The outstanding Art of Ukiyo-e – A Look at contemporary Pieces: ‘Ukiyo-e Heroes’

'Battle of the Bath House', who might be first in the tub?! Street Fighter
‘Battle of the Bath House’, who might be first in the tub?! ‘Street Fighter’

Another ‘accidental’ finding while browsing for material for an upcoming article. It can’t be necessarily considered news, as it made rounds about 2 years ago, yet it might be still interesting to some readers. As the images give away, I am talking about Japanese woodblock printing, or UKIYO-E (浮世絵・うきよえ), which basically means ‘pictures of the fleeting world’.
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北欧女子オーサが見つけた日本の不思議 by Åsa Ekström – Re-discovering Japan with a Nordic Girl!

Book Review
‘Nordic Girl Åsa discovers the Mysteries of Japan’ by Åsa Ekström

English Title: Nordic Girl Åsa discovers the Mysteries of Japan Vol. 1

Publisher: 株式会社Kadokawa

ISBN-10: 4040674235
ISBN-13: 978-4040674230

Language: 日本語・Japanese
Pages: 140
Price Tag: 1080 JPY

This is my first book introduction ever, or perhaps I shall say Manga introduction 🤗 It is an independent one, I just read the book, thinking to myself, this is something I want to share with other readers interested in Japan and learners of the Japanese language.

The book goes under the genre comic essays and comes in the FOUR PANEL COMIC-STRIP format (also 四コマ; Yon koma). It was published in March 2015 and somehow picked it up from the shelves some months back to keep my Japanese going, while no longer in the country. While there are no kanji readings (furigana or ruby characters) provided, the stories are not too hard to follow. I suppose that everyone with a JLPT 2 level will read through fairly smoothly.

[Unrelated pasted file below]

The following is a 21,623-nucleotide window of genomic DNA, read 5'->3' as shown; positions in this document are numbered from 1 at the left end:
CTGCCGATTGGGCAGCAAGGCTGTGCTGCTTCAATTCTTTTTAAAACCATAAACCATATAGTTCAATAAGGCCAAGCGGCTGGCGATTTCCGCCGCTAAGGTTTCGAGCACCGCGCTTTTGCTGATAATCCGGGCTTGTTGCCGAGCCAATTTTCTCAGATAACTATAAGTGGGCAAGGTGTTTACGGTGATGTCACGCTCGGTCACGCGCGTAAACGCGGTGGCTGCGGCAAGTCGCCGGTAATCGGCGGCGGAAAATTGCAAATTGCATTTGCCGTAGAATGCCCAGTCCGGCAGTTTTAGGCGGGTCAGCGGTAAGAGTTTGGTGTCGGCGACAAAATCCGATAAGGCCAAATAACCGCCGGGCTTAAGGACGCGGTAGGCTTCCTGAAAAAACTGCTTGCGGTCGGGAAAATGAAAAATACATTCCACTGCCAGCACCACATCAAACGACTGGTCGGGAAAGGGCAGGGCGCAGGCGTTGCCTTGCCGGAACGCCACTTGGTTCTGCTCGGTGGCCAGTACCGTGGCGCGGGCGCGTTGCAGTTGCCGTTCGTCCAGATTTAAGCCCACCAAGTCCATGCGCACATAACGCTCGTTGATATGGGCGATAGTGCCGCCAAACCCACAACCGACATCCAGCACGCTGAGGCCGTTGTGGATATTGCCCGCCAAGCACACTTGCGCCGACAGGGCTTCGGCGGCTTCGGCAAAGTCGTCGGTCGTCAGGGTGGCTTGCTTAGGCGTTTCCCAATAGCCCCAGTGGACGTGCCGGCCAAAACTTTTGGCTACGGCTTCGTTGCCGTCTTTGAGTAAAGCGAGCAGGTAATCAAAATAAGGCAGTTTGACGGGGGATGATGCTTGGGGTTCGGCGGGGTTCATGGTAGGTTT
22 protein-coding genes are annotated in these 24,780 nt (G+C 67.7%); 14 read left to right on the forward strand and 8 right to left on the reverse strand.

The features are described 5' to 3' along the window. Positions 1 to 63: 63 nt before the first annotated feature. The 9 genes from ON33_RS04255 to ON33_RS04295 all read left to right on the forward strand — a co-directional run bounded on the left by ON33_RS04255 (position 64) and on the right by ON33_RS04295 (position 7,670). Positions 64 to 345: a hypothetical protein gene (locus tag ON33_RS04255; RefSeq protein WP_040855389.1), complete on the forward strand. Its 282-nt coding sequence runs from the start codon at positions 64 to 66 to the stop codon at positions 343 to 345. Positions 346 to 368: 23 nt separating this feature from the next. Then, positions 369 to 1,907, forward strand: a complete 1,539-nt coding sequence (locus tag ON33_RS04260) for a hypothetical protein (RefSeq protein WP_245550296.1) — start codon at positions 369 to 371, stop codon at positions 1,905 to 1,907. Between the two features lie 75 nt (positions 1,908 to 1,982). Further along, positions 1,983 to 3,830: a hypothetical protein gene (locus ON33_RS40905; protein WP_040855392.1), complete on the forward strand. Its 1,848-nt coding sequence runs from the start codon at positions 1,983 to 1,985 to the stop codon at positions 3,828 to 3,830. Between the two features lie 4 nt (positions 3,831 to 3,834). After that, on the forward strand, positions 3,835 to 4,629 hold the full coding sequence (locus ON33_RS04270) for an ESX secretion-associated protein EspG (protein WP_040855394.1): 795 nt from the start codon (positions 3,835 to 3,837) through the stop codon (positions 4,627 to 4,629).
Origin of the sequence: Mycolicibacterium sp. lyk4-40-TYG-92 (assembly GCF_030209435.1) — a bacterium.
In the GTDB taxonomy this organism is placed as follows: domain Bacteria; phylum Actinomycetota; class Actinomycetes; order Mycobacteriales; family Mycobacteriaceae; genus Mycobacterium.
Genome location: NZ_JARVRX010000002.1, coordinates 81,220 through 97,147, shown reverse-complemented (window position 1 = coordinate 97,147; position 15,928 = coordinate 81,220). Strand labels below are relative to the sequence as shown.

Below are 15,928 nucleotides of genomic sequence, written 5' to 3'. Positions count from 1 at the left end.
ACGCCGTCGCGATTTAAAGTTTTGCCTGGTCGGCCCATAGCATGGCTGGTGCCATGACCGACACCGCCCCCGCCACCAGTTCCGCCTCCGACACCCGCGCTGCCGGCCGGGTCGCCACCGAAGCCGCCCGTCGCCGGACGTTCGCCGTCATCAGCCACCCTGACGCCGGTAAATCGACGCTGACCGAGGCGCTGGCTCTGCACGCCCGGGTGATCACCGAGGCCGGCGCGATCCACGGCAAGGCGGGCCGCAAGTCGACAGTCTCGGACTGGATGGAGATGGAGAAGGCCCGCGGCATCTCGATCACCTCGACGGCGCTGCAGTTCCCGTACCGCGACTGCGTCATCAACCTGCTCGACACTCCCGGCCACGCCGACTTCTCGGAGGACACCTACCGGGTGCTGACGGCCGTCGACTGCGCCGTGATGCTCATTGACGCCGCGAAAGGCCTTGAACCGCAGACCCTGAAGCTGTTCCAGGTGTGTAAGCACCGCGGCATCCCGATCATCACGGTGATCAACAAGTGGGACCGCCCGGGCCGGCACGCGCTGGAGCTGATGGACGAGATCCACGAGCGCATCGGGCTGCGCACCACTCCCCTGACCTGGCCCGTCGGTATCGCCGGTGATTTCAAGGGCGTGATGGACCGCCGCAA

I had to pull out the dictionary a couple times, but it didn’t hinder me from reading it all the way … やる気さえあれば (if only one has the motivation to do so). Even though there is no version other than Japanese (not yet), I think it is probably the most fun to read it in the one language because certain references and nuances of contents just come across best.
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On the move

 On the move March 19, 2015 chris.b A picture taken in the vicinity of Nagoya Castle, Aichi Prefecture. The bike abandoned in the front, a photographer taking aim in the shade of the cherry trees in the background. All this on a sunny day. One of my personal favorites.
A picture taken in the vicinity of Nagoya Castle, Aichi Prefecture. The bike abandoned in the front, a photographer taking aim in the shade of the cherry trees in the background. All this on a sunny day. One of my personal favorites.

As the warm winds blow in to lift the veil of dullness that winter imposed on everything, the newly inhaled life invigorates humans and nature alike. A feeling of encouragement and zest holds sway, things are on the move. In Japan this sentiment is emphasized by the fact that spring often marks the end and the beginning of terms. Students graduate or change schools (卒業; そつぎょう and 転校; てんこう respectively), businesses welcome new employees or rotate roles (incl. 転勤 tenkin, job relocation within the firm to other prefectures or even countries), others search for new housing (引っ越し; ひっこし). Thus, the period may be considered as a time of transitions to the unfamiliar, but also goodbyes to established habits.

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Happy New Year, Everyone! – 明けましておめでとうございます、皆さん!

個人的に言えば、2014年は素晴らしく、ダイナミックな年でした。2015年もきっと同じように続くと信じております。昨年に亘って頂いた心遣いや優待の数々、どうもありがとうございました。今年も連絡を取り合えると嬉しいです。職場のプロジェクトと同様にプライベートの仕事の成功、ご多幸、健康をお祈りしております。

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お見送り – The Japanese Way of Seeing-off

When drawing your dictionary 見送り (みおくり; miokuri) has various meanings, however, the one referring in this article is solely about sending someone off, farewell somebody.

Miokuri

お(御; O), as seen in the title, is a honorific prefix, adding loftiness and beauty (as part of 美化語・雅語; びかご・がご) to the expression, like ‘honorable farewell’.

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